Large projects are run by only a handful of people. Four or five key individuals delegate jobs and responsibilities to others. This was certainly true for Lunar Orbiter. From start to finish, Langley’s LOPO remained a small organization; its original nucleus of 9 staff members never grew any larger than 50 professionals. Langley management knew that keeping LOPO’s staff small meant fewer people in need of positions when the project ended. If all the positions were built into a large project office, many careers would be out on a limb; a much safer organizational method was for a small project office to draw people from other research and technical divisions to assist the project as needed.43
In the case of Lunar Orbiter, four men ran the project: Cliff Nelson, the project manager; Israel Taback, who was in charge of all activities leading to the production and testing of the spacecraft; Bill Boyer, who was responsible for planning and integrating launch and flight operations; and James V. Martin, the assistant project manager. Nelson had accepted the assignment with Thompson’s assurance that he would be given wide latitude in choosing the men and women he wanted to work with him in the project office. As a result, virtually all of his top people were hand-picked.
The one significant exception was his chief assistant, Jim Martin. In September 1964, the Langley assistant director responsible for the project office, Gene Draley, brought in Martin to help Nelson cope with some of the stickier details of Lunar Orbiter’s management. A senior manager in charge of Republic Aviation’s space systems requirements, Martin had a tremendous ability for anticipating business management problems and plenty of experience taking care of them. Furthermore, he was a well-organized and skillful executive who could make schedules, set due dates, and closely track the progress of the contractors and subcontractors. This “paper” management of a major project was troublesome for Cliff Nelson, a quiet people-oriented person. Draley knew about taskmaster Martin from Republic’s involvement in Project Fire and was hopeful that Martin’s acerbity and business-mindedness would complement Nelson’s good-heartedness and greater technical depth, especially in dealings with contractors.
Because Cliff Nelson and Jim Martin were so entirely opposite in personality, they did occasionally clash, which caused a few internal problems in LOPO. On the whole, however, the alliance worked quite well, although it was forced by Langley management. Nelson generally oversaw the whole endeavor and made sure that everybody worked together as a team. For….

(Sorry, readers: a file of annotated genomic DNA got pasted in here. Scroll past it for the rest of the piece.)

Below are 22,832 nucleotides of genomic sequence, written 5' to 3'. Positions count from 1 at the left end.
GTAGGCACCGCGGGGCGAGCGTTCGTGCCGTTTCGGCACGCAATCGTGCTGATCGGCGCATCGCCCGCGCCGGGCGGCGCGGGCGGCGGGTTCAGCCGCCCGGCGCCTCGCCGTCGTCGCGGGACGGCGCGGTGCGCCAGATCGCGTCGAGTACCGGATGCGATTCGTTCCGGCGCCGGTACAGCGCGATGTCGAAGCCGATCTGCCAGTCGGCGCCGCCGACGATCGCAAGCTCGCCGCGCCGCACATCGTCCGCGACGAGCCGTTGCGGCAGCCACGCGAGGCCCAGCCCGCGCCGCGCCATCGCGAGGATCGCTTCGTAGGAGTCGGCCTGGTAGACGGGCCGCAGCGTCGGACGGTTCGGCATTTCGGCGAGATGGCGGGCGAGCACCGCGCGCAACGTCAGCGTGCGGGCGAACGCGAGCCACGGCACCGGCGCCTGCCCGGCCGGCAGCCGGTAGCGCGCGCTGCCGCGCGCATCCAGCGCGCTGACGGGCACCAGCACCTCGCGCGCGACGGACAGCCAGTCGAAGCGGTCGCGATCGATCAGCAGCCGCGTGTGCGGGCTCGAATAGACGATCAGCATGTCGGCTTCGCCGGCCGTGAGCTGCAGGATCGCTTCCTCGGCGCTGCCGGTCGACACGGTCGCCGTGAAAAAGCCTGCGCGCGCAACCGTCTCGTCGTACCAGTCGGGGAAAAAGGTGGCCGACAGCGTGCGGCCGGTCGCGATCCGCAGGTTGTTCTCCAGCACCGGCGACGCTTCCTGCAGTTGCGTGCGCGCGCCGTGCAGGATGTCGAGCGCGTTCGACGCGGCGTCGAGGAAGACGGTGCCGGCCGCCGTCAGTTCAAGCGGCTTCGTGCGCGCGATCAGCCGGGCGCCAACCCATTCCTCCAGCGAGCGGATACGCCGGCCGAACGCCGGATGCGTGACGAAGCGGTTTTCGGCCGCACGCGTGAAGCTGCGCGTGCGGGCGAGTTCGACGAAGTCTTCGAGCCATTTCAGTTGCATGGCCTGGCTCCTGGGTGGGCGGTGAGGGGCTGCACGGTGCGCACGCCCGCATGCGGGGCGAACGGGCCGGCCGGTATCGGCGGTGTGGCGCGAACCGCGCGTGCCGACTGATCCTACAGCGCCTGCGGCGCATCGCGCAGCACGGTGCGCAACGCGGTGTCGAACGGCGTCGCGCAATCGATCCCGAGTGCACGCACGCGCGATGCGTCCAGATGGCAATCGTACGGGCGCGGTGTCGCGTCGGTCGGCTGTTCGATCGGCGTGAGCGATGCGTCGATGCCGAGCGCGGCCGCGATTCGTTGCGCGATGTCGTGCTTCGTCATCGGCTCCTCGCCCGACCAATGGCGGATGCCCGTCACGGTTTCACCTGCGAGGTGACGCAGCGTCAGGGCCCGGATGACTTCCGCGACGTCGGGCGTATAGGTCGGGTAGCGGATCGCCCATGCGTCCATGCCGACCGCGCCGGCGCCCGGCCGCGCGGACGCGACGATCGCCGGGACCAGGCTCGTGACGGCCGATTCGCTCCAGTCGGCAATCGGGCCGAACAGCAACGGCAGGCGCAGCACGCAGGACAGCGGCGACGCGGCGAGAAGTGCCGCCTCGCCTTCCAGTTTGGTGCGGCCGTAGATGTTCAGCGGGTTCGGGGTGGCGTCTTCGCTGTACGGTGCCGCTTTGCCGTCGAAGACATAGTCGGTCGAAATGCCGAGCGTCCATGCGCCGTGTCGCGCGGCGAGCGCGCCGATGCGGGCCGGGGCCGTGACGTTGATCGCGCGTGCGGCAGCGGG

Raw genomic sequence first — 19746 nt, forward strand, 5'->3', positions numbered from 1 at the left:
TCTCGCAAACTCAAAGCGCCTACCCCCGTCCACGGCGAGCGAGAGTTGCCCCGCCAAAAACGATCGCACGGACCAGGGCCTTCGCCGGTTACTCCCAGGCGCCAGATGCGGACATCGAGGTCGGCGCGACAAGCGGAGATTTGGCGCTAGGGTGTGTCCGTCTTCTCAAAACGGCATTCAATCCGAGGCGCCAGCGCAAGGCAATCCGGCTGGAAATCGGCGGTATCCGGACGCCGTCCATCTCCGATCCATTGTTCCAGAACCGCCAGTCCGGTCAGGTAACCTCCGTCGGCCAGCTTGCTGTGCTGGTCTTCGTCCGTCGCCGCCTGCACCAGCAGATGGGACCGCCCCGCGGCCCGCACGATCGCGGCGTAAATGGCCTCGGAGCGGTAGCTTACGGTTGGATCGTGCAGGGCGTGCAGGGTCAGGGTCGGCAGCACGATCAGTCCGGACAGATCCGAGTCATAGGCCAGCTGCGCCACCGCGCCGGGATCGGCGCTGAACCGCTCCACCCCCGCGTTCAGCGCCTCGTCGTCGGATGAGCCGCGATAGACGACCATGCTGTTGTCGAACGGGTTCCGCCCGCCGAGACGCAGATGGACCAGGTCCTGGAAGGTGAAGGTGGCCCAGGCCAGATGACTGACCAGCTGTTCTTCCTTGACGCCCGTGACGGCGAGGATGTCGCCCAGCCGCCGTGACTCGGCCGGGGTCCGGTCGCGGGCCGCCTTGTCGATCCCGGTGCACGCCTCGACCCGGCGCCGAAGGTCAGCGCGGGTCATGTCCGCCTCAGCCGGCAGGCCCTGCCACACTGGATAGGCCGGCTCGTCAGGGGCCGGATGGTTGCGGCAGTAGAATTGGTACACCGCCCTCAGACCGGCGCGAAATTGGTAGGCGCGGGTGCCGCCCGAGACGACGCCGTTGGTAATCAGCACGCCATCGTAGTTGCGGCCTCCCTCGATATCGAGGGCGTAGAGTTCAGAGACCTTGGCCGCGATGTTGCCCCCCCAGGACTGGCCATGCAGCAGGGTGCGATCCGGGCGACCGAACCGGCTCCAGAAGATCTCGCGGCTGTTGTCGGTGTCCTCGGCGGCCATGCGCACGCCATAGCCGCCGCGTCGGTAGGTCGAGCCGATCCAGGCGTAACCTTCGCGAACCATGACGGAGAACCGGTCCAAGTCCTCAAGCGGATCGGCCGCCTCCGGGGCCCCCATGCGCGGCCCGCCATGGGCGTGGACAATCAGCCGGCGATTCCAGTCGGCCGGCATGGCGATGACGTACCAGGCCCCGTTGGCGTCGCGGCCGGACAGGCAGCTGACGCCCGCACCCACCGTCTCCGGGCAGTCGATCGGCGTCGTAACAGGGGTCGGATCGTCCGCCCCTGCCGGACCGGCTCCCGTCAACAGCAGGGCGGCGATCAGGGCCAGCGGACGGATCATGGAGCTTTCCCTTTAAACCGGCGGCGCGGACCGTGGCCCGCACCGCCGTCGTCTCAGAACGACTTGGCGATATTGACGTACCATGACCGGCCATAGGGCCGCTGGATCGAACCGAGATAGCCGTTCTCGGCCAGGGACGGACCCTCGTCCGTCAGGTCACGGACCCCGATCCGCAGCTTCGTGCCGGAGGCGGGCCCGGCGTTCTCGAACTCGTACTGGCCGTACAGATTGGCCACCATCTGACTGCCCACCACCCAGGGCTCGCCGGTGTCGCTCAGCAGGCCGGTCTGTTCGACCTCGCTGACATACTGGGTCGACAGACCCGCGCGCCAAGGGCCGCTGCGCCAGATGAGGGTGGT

….the monitoring of the day-to-day progress of the project’s many operations, Nelson relied on the dynamic Martin. For example, when problems arose with the motion-compensation apparatus for the Kodak camera, Martin went to the contractor’s plant to assess the situation and decided that its management was not placing enough emphasis on following a schedule. Martin acted tough, pounded on the table, and made the contractor put workable schedules together quickly. When gentler persuasion was called for or subtler interpersonal relationships were involved, Nelson was the person for the job. Martin, who was technically competent but not as technically talented as Nelson, also deferred to the project manager when a decision required particularly complex engineering analysis. Thus, the two men worked together for the overall betterment of Lunar Orbiter.44
Placing an excellent person with just the right specialization in just the right job was one of the most important elements behind the success of Lunar Orbiter, and for this eminently sensible approach to project management, Cliff Nelson and Floyd Thompson deserve the lion’s share of credit. Both men cultivated a management style that emphasized direct dealings with people and often ignored formal organizational channels. Both stressed the importance of teamwork and would not tolerate any individual, however talented, willfully undermining the esprit de corps. Before filling any position in the project office, Nelson gave the selection much thought. He questioned whether the people under consideration were Compatible with others already in his project organization. He wanted to know whether candidates were goal-oriented -willing to do whatever was  necessary (working overtime or traveling) to complete the project.45 Because Langley possessed so many employees who had been working at the center for many years, the track record of most people was either well known or easy to ascertain. Given the outstanding performance of Lunar Orbiter and the testimonies about an exceptionally healthy work environment in the project office, Nelson did an excellent job predicting who would make a productive member of the project team.46